ISRAEL

2000s

Materials arranged chronologically.

Jerusalem Post. "PM Rejects Claim by Mossad Agents that Gov't Abandoned Them." 6 Jul. 2000. [http://www.jpost.com]

On 5 July 2000, the Prime Minister's Office "said it gave 'full support' to the Mossad and its director, rejecting criticism by Mossad agents that the government had turned its back on the service by sending an agent to stand trial in Switzerland for a bungled wire-tap attempt on a Hizbullah member."

Capella, Peter, and Suzanne Goldenberg. "Israeli Relief at Spy's Light Sentence." The Guardian, 8 Jul. 2000. [http://www.guardianunlimited.co.uk]

"Switzerland's supreme court has allowed a Mossad agent [known as Issac Bental] to return to Israel after it handed down a one-year suspended prison sentence on charges of espionage."

Hockstader, Lee. "The Mossad Looks for a Few Good Spies." Washington Post National Weekly Edition, 14 Aug. 2000, 15.

In the past, the Mossad "has done its recruiting via the old boys' network." However, times have changed, and the agency has begun "advertising job vacancies in Israel's biggest newspapers as well as on the prime minister's office Web site."

Lathem, Niles. "Rich was Spy for Israel." New York Post, 5 Feb. 2001. [http://www. nypost.com]

Marc Rich, the fugitive commodities trader pardoned by President Clinton, "lived a double life during his 20 years as a fugitive, funneling secret data to Israeli and other intelligence services about some unsavory governments.... [D]etails about Rich's ultimate high-wire act as a spy for Israel and other countries were provided to The Post as congressional committees prepare to hold hearings into former President Bill Clinton's controversial decision to pardon" Rich.

Rabinovich, Abraham. "Israel´s Intelligence Has a Deadly Edge." Washington Times, 7 Aug. 2001. [http://www.washtimes.com]

"The uncanny accuracy with which Israel has carried out a succession of strikes against Palestinian militants ... [shows that] Israel clearly has an abundance of intelligence sources. The accuracy with which it is able to put its hands on specific individuals would do credit to a security agency working within its own population, let alone one working secretly within a hostile population."

Weiner, Tim. "Making Rules in the World Between War and Peace." New York Times, 19 Aug. 2001. [http://www.nytimes.com]

Weiner discusses the Israeli policy of "liquidation" -- that is, "lethal, anticipatory self-defense" against individuals Israel believes are responsible for terrorist acts. Palestinians call the Israeli actions "'assassination,' and say about 60 of their activists have been killed since September."

O'Sullivan, Arieh. "Mossad Head: We Need Spies, Not Just Electronics." Jerusalam Post, 25 Sep. 2001. [http://www.jpost.com]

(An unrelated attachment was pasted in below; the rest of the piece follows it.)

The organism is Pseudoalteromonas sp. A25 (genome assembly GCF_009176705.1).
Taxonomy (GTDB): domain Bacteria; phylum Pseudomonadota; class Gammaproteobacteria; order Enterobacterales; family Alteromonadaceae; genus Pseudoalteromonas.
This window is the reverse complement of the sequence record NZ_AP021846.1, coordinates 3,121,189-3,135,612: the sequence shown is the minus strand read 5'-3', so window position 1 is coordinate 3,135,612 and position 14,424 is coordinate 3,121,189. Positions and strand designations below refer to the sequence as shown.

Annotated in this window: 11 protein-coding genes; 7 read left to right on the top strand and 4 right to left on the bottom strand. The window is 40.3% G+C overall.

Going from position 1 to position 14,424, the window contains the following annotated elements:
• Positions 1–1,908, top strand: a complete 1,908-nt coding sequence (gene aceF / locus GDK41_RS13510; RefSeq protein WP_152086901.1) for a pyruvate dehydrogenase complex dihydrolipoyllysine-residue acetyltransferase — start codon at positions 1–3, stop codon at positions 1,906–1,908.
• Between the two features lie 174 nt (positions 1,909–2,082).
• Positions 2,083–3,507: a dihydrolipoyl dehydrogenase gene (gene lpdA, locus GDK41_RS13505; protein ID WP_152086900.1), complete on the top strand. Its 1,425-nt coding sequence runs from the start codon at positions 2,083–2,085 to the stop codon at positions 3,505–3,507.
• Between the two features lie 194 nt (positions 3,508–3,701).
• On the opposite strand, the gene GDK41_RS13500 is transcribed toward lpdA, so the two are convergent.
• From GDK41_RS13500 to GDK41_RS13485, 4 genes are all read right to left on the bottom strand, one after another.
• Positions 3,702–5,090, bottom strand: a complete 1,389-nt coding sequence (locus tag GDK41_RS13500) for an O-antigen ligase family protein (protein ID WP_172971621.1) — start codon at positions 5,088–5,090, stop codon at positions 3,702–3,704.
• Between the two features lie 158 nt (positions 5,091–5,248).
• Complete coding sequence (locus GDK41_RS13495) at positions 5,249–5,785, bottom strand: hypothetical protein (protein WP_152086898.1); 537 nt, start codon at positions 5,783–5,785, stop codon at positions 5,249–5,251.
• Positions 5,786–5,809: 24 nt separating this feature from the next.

Katz, Samuel M. "Israeli Agents Live with the Enemy." Washington Times, 7 Oct. 2001. [http://www.washtimes.com]

"Israel's elite commando undercover squads, or 'Mista'arvim,' have been one of its most effective, albeit controversial, tools" in the effort to crush Hamas and the Islamic Jihad. Such "undercover units [have been] a staple of special operations since long before the Jewish state came into existence."

Dobbs, Michael. "Myths Over Attacks on U.S. Swirl Through Islamic World: Many Rumors Lay Blame on an Israeli Conspiracy." Washington Post, 13 Oct. 2001, A22, [http://www. washingtonpost.com]

"Israeli agents did it. That, at least, is a theory widely discussed and believed in the Islamic world concerning who organized the suicide attacks of Sept. 11.... A slight twist to the theory has been provided by the Voice of Palestine radio, which is controlled by Yasser Arafat's Palestinian Authority. Earlier this week, the station reported, without providing any source, that the Mossad at least had advance knowledge of the hijackings, and that U.S. law enforcement officials had arrested three Mossad agents in connection with the attacks."

Shpiro, Shlomo. "Intelligence Services and Foreign Policy: German-Israeli Intelligence and Military Co-operation." German Politics 11, no. 1 (Apr. 2002): 23-42.

Middle East News Line. "Israel Transfers Mossad Agency Director." 3 Sep. 2002. [http:// www.menewsline.com]

Ephraim Halevy, Mossad's director since 1997, "has been transferred to chair the National Security Council. Halevy will also remain at the Mossad until a replacement is appointed."

Eshel, David. "Israel Hones Intelligence Operations to Counter Intifada." Jane's Intelligence Review, Oct. 2002, 26.

Navon, Amit. "'Dipped His Head in Blood.'" Ma'ariv (Sofshayu'a Supplement) [in Hebrew], 11 Apr. 2003. [http://www.fas.org/irp/world/israel/shin_bet/specops.html]

[From FBIS Translation] "Of all the Shin Bet units and departments that shy away from public knowledge, ranging from the Jewish division to the prime minister's personal bodyguards, the [special] operations unit has most managed to maintain its anonymity.... The unit carries out an extensive range of operations, from tailing individual terrorists to spying on complex operations." The article includes comments from Danny Bar, a former member of the special operations unit who has recently published a book entitled Shahid (Martyr).